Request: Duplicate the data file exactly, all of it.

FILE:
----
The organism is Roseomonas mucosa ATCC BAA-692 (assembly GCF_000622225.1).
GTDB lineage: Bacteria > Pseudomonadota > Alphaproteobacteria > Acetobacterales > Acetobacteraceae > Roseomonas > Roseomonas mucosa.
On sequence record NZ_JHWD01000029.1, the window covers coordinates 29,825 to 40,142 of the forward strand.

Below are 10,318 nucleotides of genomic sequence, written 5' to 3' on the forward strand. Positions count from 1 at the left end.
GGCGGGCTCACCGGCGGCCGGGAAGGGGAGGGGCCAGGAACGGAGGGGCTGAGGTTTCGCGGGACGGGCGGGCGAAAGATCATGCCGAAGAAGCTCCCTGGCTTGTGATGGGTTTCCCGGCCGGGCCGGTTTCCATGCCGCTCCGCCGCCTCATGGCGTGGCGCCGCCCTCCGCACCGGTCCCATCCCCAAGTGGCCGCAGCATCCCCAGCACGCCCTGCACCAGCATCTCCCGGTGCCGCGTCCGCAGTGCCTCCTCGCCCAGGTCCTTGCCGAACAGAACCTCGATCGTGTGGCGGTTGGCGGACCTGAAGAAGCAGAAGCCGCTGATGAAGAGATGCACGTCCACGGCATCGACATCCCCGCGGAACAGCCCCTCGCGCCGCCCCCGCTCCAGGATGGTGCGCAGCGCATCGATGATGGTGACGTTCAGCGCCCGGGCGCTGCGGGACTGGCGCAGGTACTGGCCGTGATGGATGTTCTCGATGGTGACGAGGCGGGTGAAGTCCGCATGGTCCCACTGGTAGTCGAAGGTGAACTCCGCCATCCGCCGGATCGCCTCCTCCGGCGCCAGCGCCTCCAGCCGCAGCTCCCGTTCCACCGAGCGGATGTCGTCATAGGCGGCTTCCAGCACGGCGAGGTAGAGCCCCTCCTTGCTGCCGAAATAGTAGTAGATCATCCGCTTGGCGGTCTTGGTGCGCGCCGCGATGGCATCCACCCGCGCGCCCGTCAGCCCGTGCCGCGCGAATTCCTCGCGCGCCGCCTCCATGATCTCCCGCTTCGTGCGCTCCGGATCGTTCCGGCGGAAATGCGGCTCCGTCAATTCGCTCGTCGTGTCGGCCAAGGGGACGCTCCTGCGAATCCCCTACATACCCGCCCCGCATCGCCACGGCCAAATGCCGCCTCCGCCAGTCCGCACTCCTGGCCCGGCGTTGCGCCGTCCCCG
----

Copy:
The organism is Roseomonas mucosa ATCC BAA-692 (assembly GCF_000622225.1).
GTDB lineage: Bacteria > Pseudomonadota > Alphaproteobacteria > Acetobacterales > Acetobacteraceae > Roseomonas > Roseomonas mucosa.
On sequence record NZ_JHWD01000029.1, the window covers coordinates 29,825 to 40,142 of the forward strand.

Below are 10,318 nucleotides of genomic sequence, written 5' to 3' on the forward strand. Positions count from 1 at the left end.
GGCGGGCTCACCGGCGGCCGGGAAGGGGAGGGGCCAGGAACGGAGGGGCTGAGGTTTCGCGGGACGGGCGGGCGAAAGATCATGCCGAAGAAGCTCCCTGGCTTGTGATGGGTTTCCCGGCCGGGCCGGTTTCCATGCCGCTCCGCCGCCTCATGGCGTGGCGCCGCCCTCCGCACCGGTCCCATCCCCAAGTGGCCGCAGCATCCCCAGCACGCCCTGCACCAGCATCTCCCGGTGCCGCGTCCGCAGTGCCTCCTCGCCCAGGTCCTTGCCGAACAGAACCTCGATCGTGTGGCGGTTGGCGGACCTGAAGAAGCAGAAGCCGCTGATGAAGAGATGCACGTCCACGGCATCGACATCCCCGCGGAACAGCCCCTCGCGCCGCCCCCGCTCCAGGATGGTGCGCAGCGCATCGATGATGGTGACGTTCAGCGCCCGGGCGCTGCGGGACTGGCGCAGGTACTGGCCGTGATGGATGTTCTCGATGGTGACGAGGCGGGTGAAGTCCGCATGGTCCCACTGGTAGTCGAAGGTGAACTCCGCCATCCGCCGGATCGCCTCCTCCGGCGCCAGCGCCTCCAGCCGCAGCTCCCGTTCCACCGAGCGGATGTCGTCATAGGCGGCTTCCAGCACGGCGAGGTAGAGCCCCTCCTTGCTGCCGAAATAGTAGTAGATCATCCGCTTGGCGGTCTTGGTGCGCGCCGCGATGGCATCCACCCGCGCGCCCGTCAGCCCGTGCCGCGCGAATTCCTCGCGCGCCGCCTCCATGATCTCCCGCTTCGTGCGCTCCGGATCGTTCCGGCGGAAATGCGGCTCCGTCAATTCGCTCGTCGTGTCGGCCAAGGGGACGCTCCTGCGAATCCCCTACATACCCGCCCCGCATCGCCACGGCCAAATGCCGCCTCCGCCAGTCCGCACTCCTGGCCCGGCGTTGCGCCGTCCCCG